MacKenzie Dienes’s life isn’t perfect, but it’s as close as she could ever hope to get. Her marriage to Rhys, her best friend’s brother, is more friendship than true love. But passion is highly overrated, right? And she loves her job as the winemaker at Bel Apres, her in-laws’ vineyard. So what if it’s a family business and, even after decades of marriage and incredible professional success, she’s still barred from the family business meetings? It’s all enough…until one last night spent together leads to an incredibly honest—and painful—conversation. Rhys suggests that they divorce. They haven’t had a marriage in a long time and, while he wants her to keep her job at Bel Apres, he doesn’t think they should be married any longer. Shocked, MacKenzie reels at the prospect of losing the only family she’s ever really known…even though she knows deep in her heart that Rhys is right.
But when MacKenzie discovers she’s pregnant, walking away to begin a new life isn’t so easy. She never could have anticipated the changes it would bring to the relationships she cherishes most: her relationship with Barbara, her mother-in-law and partner at Bel Apres, Stephanie, her sister-in-law and best friend, and Bel Apres, the company she’s worked so hard to put on the map.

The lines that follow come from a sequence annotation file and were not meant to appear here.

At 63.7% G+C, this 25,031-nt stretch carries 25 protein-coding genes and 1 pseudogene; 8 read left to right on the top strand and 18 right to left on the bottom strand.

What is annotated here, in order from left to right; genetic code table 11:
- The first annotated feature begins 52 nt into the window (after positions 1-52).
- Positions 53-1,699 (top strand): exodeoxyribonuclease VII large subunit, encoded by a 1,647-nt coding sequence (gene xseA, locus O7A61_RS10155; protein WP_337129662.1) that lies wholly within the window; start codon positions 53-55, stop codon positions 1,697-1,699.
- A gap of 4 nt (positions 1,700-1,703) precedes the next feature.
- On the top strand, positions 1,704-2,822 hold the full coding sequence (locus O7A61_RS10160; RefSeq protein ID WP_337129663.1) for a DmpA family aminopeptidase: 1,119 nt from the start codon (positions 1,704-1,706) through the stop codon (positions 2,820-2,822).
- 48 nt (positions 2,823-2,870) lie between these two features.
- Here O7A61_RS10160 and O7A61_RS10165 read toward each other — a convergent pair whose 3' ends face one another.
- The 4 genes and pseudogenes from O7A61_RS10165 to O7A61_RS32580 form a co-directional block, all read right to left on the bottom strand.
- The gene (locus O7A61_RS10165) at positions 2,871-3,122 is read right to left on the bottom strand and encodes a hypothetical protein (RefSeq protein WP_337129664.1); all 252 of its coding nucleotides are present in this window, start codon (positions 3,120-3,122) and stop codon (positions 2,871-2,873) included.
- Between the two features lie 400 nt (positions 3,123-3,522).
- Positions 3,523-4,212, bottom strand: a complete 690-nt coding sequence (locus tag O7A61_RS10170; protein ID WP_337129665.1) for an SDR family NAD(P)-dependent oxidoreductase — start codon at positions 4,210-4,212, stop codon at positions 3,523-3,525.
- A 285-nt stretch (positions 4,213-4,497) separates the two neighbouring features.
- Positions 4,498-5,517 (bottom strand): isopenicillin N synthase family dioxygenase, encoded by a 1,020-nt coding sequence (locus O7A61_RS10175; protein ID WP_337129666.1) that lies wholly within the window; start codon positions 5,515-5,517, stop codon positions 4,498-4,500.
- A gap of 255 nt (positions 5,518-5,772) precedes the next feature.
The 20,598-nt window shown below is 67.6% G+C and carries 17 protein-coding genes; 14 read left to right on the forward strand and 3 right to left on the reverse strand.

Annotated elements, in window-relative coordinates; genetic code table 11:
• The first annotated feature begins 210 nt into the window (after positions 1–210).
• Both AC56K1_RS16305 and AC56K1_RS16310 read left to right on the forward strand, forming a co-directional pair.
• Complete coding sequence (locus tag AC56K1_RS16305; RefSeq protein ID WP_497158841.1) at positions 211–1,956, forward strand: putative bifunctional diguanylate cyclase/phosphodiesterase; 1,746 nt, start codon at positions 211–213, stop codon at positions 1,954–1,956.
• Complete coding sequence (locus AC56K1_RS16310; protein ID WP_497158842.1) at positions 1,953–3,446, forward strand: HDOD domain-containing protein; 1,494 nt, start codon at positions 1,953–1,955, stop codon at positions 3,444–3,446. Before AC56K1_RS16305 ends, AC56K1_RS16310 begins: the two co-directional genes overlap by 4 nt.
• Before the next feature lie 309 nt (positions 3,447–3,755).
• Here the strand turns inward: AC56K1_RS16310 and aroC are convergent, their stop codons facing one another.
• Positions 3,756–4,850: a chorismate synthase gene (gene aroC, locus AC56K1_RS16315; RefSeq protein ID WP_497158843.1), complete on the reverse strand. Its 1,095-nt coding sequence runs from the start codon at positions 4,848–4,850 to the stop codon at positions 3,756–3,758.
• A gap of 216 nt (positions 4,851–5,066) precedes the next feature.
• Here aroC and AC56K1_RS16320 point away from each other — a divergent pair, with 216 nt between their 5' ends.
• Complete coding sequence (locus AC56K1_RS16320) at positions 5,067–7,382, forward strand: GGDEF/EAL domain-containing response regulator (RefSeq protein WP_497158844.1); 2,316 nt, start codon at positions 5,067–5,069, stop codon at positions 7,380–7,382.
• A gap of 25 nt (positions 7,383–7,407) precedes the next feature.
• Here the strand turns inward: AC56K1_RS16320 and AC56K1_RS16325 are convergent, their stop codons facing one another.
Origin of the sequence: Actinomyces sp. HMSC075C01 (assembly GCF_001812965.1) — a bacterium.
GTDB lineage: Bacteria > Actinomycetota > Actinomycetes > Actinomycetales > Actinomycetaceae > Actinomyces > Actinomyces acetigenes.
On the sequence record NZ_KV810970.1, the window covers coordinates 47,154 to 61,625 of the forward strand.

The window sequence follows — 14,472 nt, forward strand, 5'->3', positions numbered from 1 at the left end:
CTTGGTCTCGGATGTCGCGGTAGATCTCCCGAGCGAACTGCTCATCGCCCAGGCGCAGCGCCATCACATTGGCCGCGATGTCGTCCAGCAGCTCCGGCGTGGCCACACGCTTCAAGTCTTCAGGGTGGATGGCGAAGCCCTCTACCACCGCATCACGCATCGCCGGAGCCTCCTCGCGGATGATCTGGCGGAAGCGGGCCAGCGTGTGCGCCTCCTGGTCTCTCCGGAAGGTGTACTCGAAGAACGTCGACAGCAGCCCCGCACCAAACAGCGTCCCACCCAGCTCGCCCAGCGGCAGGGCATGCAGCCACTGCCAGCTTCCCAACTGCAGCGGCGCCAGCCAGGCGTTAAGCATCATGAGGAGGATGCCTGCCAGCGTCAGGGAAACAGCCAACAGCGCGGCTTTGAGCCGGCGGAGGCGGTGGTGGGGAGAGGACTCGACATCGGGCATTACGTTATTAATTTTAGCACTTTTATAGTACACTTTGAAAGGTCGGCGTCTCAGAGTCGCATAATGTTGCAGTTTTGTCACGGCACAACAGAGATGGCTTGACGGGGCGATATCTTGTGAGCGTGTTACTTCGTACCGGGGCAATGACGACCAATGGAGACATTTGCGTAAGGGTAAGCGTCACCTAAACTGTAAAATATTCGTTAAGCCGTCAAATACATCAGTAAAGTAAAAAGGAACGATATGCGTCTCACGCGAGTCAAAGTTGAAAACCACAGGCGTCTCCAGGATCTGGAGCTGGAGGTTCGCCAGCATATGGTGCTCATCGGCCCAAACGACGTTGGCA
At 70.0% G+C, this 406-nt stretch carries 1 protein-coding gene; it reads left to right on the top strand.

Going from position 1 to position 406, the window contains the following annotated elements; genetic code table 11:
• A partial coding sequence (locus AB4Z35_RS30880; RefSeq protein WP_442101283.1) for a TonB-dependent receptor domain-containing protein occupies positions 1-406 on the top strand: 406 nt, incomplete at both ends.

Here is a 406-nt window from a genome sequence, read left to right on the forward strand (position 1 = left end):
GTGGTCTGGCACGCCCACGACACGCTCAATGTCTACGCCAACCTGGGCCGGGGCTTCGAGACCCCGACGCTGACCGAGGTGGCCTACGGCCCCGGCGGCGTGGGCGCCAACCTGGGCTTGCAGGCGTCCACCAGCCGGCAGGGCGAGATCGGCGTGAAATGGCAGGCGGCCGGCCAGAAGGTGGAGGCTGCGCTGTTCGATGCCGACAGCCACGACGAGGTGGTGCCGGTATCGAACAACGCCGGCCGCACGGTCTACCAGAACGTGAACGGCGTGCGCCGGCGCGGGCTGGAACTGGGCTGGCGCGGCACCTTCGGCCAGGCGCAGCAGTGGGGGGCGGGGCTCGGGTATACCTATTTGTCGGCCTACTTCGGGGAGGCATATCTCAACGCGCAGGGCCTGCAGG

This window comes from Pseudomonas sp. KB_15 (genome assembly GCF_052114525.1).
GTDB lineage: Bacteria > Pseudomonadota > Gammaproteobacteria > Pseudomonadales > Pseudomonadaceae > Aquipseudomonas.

MacKenzie has always dreamed of creating a vineyard of her own, a chance to leave a legacy for her unborn child. So when the opportunity arises, she jumps at it and builds the Vineyard at Painted Moon. But following her dreams will come at a high price—one that MacKenzie isn’t so sure she’s willing to pay…
Susan Mallery is an excellent writer and creates realistic and believable characters. I haven’t read too many of her novels, but I’m familiar with her work. However…I did not like this novel. For one reason: so many of the characters were awful people. They were believable enough and consistent—no dramatic changes in heart or personality—they were just completely unlikable.
MacKenzie was likable enough and totally sympathetic, and I like Stephanie and Four (another sister-in-law) and Bruno, but Barbara was truly a terrible person, and her third daughter wasn’t far behind. Both of them were spiteful, hateful, vindictive, and petty. And Rhys ended up being not far behind them—which was a bit of a surprise, as he was perfectly nice and reasonable to begin with, then became a jerk when his freedom was threatened. It’s extremely difficult for me to read books about characters like this, so it’s a testament to the writing quality that I even finished it.
Susan Mallery is a NYT-bestselling author. The Vineyard at Painted Moon is her newest novel.
(Galley courtesy of Harlequin exchange for an honest review.)